Scientists believe that Race 4 is capable of killing 80-85% of banana and plantain species worldwide. This goes far beyond the Cavendish cultivar.
As many as 400 million people in developing countries rely on the varied types of bananas for 15-27% of their daily calories. This is a potentially devastating food security issue.12
The Potential Collapse Of Banana Production
While it may take some time for Race 4 to take out Latin America’s Cavendish population, scientists believe it is inevitable. As of right now, scientists haven’t yet found a viable replacement for the Cavendish. They are looking for something that has a familiar flavor, can withstand lengthy transport times, and has resistance to TR4.13
How Could One Pathogen Take Out A Whole Species?
All Cavendish bananas are genetically identical. That’s right – every banana you see in the store is a clone of the one next to it. This is because Cavendish bananas are sterile. They have no seeds. They must reproduce asexually. To do this, growers use cuttings of one plant to propagate new plants.14
So far, this cloning has helped banana growers. The quality of Cavendish bananas is consistent. They all share the same positive traits. All of the crops on a plantation are ripe and ready to eat at the same time. From an economic standpoint, this type of agriculture is very efficient.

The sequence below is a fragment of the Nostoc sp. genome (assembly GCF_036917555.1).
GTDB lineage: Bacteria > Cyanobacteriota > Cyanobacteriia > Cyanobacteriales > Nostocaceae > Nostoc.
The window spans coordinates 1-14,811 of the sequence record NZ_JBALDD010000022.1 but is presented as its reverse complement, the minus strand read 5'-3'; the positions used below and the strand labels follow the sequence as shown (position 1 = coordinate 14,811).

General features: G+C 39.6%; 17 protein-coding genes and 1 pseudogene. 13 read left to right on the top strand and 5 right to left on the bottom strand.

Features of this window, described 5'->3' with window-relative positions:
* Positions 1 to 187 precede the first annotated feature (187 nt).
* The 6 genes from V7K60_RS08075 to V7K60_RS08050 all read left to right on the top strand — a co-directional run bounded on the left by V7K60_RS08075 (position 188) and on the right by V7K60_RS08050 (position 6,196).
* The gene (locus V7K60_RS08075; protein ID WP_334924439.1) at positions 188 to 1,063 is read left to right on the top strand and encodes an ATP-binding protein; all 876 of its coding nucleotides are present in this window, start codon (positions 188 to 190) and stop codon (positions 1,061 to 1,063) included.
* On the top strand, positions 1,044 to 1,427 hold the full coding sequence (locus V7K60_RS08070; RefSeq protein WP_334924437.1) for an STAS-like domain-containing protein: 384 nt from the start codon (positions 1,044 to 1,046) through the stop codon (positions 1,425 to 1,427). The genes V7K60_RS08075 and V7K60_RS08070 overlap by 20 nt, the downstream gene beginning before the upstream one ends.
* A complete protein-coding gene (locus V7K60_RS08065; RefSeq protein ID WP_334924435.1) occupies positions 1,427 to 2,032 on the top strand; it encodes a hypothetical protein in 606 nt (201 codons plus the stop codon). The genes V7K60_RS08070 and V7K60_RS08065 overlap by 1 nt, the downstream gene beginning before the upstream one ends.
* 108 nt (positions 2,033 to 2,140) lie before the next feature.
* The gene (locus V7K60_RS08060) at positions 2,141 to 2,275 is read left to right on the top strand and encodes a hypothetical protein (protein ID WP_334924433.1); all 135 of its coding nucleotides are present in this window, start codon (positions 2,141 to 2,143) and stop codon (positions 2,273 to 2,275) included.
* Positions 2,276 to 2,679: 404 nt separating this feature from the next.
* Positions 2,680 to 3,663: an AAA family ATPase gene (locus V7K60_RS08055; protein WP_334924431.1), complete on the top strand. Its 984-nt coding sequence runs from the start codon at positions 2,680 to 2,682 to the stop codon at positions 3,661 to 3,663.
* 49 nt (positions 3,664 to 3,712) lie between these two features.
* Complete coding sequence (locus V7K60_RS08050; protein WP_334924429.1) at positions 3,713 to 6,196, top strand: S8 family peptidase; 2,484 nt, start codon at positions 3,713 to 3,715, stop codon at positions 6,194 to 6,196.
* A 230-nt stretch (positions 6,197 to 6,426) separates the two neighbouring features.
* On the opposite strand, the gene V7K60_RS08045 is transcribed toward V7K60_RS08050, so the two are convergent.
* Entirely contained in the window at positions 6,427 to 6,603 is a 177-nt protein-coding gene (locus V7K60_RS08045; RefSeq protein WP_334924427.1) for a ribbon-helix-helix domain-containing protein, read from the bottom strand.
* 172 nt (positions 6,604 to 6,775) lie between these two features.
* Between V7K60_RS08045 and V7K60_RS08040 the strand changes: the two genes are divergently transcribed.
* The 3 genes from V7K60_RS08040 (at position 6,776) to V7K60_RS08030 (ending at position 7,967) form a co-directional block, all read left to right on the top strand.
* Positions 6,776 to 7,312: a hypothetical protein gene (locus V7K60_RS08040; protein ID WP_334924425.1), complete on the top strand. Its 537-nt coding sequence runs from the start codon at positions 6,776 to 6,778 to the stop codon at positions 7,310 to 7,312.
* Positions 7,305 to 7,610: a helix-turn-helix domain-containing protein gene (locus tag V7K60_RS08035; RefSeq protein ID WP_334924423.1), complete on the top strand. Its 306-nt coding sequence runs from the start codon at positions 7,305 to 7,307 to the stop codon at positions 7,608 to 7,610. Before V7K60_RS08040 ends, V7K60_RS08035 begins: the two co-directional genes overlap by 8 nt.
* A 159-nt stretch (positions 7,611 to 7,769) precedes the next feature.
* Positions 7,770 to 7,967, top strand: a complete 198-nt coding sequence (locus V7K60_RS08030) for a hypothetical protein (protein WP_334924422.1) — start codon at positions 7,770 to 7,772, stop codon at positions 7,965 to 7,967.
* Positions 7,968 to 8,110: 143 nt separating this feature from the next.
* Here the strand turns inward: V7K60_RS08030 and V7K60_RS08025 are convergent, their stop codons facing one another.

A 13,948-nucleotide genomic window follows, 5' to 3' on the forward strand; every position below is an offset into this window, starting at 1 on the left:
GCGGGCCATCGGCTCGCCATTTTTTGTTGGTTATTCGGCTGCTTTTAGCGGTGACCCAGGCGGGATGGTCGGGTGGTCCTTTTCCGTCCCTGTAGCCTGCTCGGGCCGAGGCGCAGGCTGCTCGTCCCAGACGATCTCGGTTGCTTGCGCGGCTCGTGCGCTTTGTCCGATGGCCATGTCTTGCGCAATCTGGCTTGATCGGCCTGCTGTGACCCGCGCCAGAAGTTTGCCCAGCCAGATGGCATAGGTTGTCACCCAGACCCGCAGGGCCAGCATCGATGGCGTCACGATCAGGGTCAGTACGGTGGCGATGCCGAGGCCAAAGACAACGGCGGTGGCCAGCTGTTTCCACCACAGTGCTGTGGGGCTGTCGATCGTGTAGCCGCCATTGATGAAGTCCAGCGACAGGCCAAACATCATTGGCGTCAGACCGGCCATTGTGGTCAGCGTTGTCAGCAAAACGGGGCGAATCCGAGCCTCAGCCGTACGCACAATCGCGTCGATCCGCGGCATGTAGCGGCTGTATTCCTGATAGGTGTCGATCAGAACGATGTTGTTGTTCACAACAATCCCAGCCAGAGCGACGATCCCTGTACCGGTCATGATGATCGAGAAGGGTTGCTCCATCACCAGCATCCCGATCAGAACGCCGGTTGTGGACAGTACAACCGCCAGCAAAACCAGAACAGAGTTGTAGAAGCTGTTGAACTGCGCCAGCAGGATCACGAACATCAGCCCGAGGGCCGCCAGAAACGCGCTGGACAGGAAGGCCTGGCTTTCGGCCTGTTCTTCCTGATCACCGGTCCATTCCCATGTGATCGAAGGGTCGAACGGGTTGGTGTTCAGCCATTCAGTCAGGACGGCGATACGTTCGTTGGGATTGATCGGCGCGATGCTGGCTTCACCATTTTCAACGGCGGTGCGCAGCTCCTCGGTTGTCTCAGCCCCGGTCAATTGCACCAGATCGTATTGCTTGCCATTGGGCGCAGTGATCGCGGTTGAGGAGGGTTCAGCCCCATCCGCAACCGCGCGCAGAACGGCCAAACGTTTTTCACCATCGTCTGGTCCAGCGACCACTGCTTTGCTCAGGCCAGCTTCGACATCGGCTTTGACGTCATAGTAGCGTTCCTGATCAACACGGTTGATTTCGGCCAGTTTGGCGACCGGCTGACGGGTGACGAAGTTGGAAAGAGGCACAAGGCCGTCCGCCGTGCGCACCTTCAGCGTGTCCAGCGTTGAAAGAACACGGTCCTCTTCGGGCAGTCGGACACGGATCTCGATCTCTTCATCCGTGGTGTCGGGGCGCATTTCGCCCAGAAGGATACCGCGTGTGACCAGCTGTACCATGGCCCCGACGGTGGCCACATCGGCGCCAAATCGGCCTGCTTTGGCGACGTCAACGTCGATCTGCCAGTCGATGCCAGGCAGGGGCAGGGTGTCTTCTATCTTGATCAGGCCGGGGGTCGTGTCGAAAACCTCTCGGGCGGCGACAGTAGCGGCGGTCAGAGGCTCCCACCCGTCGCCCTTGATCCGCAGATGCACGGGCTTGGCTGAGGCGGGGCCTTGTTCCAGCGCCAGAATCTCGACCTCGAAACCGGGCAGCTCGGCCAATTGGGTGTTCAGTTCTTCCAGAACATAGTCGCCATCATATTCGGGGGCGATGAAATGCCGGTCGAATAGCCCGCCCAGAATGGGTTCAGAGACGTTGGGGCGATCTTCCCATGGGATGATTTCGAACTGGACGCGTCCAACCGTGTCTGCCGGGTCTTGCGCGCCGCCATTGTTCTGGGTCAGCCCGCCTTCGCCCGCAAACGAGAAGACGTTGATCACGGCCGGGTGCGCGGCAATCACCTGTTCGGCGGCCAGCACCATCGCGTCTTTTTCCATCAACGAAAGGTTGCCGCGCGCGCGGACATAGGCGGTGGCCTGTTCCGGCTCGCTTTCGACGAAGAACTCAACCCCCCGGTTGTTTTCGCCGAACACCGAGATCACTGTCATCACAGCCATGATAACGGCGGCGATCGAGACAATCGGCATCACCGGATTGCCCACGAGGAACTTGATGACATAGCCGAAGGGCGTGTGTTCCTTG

But there’s one big problem with this lack of agricultural diversity. All Cavendish bananas share the same genes.
This leaves them extremely vulnerable to any disease. Once the disease infects one plant, it can easily infect the entire plantation. Which is what is happening now.15
Sometimes, bananas are grown interspersed with coffee or other crops.16 But typically, bananas are grown in a monoculture system. This is a farming method where the same type of crop is grown shoulder-to-shoulder on the same land over and over again.
This allows growers to yield more crops on their land, but it also leaves them vulnerable to pathogens like TR4.17 Intercropping other plants, like coffee or garlic for example, might help keep TR4 at bay.18
It Spreads Easily
Fusarium wilt spreads through the soil. A single clump of contaminated dirt is enough to spread it like wildfire. It can be transported by a grower’s boots, tires, farm equipment, and more.19
Once there, the fungus remains in the soil. Infected plants are unable to pick up water or nutrients from the ground. The only way to get rid of it is to burn the banana plantations to the ground and begin in a new location with a different species.20
Here are a few ways that scientists are attempting to solve this problem:
- Quarantine of infected plantations21
- Genetically modified crops with a similar flavor and characteristics
- Using nematode worms (roundworms) to block TR422
While scientists are faithfully searching for solutions, enjoy your bananas (if you eat them) while you still have them. Just make sure to only eat GREEN bananas — for your health! And yes, even if you grab a green banana at the store… it’s still a Cavendish banana.